My daughter Tori thought we should share this correspondence with the world. I agreed, since it happened over the holidays, and it has that feel: snowy, international, with a lesson for us all: "Let nothing you dismay."
I'm sorry to tell you that something nasty happened to your Norwegian sweater. I had it stored in the basement. The basement flooded. Water got inside my clothes' containers. No one notified me, not even the landlord. When I finally went down there, I had two bins of totally moldy clothes. Disgusting. I sent the valuable ones to the dry cleaners...including your sweater. Now there's a hole in the front (can mold EAT clothes?) and irreparable staining: the blue dye bled into the white part. Should I give it away? Hang onto it? It's not moldy anymore, but who would wear it? Do you want it back?
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Be at peace! This is all part of the Peer Gyntian drama of that sweater. It all began in 1979 when I was an exchange student in the land of fjords and trolls.
It was gifted to me by a young lad whose family had hosted me in Oslo. He came to visit our family farm in Illinois. He was pleasant looking. He was destined to be a doctor. He was warm and bright and...and...his mother had knitted a sweater for me. A frail, illness-plagued woman who had taken me to gather blueberries on a hill outside of Oslo! Who invited me to remove my shoes before entering her pristine home, and gave me thick warm stockings to wear on her wooden floors. The classic Norsk design, the sizing of the sweater, all chosen for Rrrroonda de amerikansk.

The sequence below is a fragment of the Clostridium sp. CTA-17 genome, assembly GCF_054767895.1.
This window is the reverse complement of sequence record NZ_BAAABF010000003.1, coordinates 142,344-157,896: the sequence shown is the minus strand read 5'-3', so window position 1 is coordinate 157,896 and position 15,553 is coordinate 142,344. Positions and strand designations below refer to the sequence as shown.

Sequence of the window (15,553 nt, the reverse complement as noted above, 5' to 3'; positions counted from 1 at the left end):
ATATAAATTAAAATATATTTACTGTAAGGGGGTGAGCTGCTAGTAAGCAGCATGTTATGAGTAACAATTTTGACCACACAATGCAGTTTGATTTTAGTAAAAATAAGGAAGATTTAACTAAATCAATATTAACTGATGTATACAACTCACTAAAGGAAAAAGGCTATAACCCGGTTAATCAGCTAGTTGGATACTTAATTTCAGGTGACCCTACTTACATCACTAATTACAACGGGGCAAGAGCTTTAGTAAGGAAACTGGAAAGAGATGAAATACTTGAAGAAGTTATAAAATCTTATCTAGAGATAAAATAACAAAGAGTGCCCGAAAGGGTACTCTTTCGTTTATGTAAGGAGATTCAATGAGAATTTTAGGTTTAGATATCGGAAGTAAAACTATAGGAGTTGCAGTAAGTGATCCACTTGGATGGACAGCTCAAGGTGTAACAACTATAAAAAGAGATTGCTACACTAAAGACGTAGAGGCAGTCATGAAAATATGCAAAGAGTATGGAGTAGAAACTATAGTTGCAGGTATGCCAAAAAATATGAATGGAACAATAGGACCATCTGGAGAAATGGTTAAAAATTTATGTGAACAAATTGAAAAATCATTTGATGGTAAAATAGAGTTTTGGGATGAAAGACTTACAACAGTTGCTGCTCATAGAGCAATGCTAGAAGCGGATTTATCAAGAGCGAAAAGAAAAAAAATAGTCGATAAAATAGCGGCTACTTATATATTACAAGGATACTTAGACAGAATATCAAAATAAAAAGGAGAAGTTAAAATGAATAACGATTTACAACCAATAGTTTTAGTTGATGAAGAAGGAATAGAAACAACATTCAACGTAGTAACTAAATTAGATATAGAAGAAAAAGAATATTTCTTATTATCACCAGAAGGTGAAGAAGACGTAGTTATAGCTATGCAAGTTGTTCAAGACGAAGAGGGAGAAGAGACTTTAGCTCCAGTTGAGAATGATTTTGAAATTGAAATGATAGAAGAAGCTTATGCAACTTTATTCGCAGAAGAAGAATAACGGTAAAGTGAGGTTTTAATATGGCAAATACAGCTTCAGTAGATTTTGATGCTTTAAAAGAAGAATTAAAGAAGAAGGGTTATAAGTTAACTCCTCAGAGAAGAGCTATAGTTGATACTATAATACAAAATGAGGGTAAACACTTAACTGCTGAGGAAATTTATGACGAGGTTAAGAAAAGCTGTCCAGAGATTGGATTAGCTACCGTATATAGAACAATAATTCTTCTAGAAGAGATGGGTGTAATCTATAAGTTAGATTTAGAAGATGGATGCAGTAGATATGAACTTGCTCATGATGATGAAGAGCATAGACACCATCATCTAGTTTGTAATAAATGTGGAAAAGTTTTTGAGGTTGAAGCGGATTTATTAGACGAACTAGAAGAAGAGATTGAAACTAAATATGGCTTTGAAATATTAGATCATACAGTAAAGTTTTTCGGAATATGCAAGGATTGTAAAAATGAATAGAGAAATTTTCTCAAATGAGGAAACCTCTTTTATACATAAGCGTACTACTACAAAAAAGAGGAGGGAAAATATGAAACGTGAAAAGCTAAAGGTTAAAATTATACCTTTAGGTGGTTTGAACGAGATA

What could I possibly give in return? Was I expected to marry her son? I secretly turned to my own mother. She brought out a needlepoint throw pillow she had made. "This is for your mother," I said to the lad. He looked very pleased. "You made this?" he said hopefully. I shyly mumbled something. Was I destined to be a doctor's wife? I had nary a thought. Tore--yes, his name was Tore! with a slash through the O and pronounced "toorah"--did not captivate my heart.
He went his way (to Ohio, I believe), and I went mine.
Ah, Tore Lappegard. His name meant "small field" (should a farmer's daughter marry him or no?). I have a photo of him somewhere: his family took me to a park in Oslo where I photographed a statue of a naked stomping baby called (English translation) "Little Spitfire."
I did love that sweater. Unlike Tore, it fit me perfectly. And I found love while owning it: your father, the truly suited suitor. We and the sweater moved to Massachusetts. There I, a starry-eyed new homemaker learning to do my own laundry, washed the sweater. And dried the sweater. The WOOLEN sweater. And...and...and...as the Norwegians say, og...og...og....
It shrank. Shrunk.
Too tight in the armpits. Like Too-rah, nice but not really comfortable.
I thought I'd taken the sweater to a thrift shop long ago. Occasionally, I thought of it, but always with a cringe, as "that beautiful hand knit sweater that I stupidly shrunk." Until this moment, until your note, the remembrance of the sweater has given little joy.
But ah, this final demise. It is like the dank dark woods of Thor's very realm. "Baldar the Beautiful is dead! Is dead!" Midnight blue bleeding into rams-white wool. The smell of rotting leaves trodden by cruel landlords who lie, who steal, whom the gods must avenge.....ahhh, Hulga! Hilda! Hoy ya hoy YA!
Be free. It is a Nordic saga for a frosty winter night. Take dramatic photos of it. Involve your husband's Norwegian ancestors somehow. Above all, save the buttons. They can become anything: charms to ward off howling wolves, stoppers for sacks of rich wine. Ornaments which you hang on the first fir tree of your new life. As all who go to Norway say (unless they are mismatched),
Jeg elsker deg.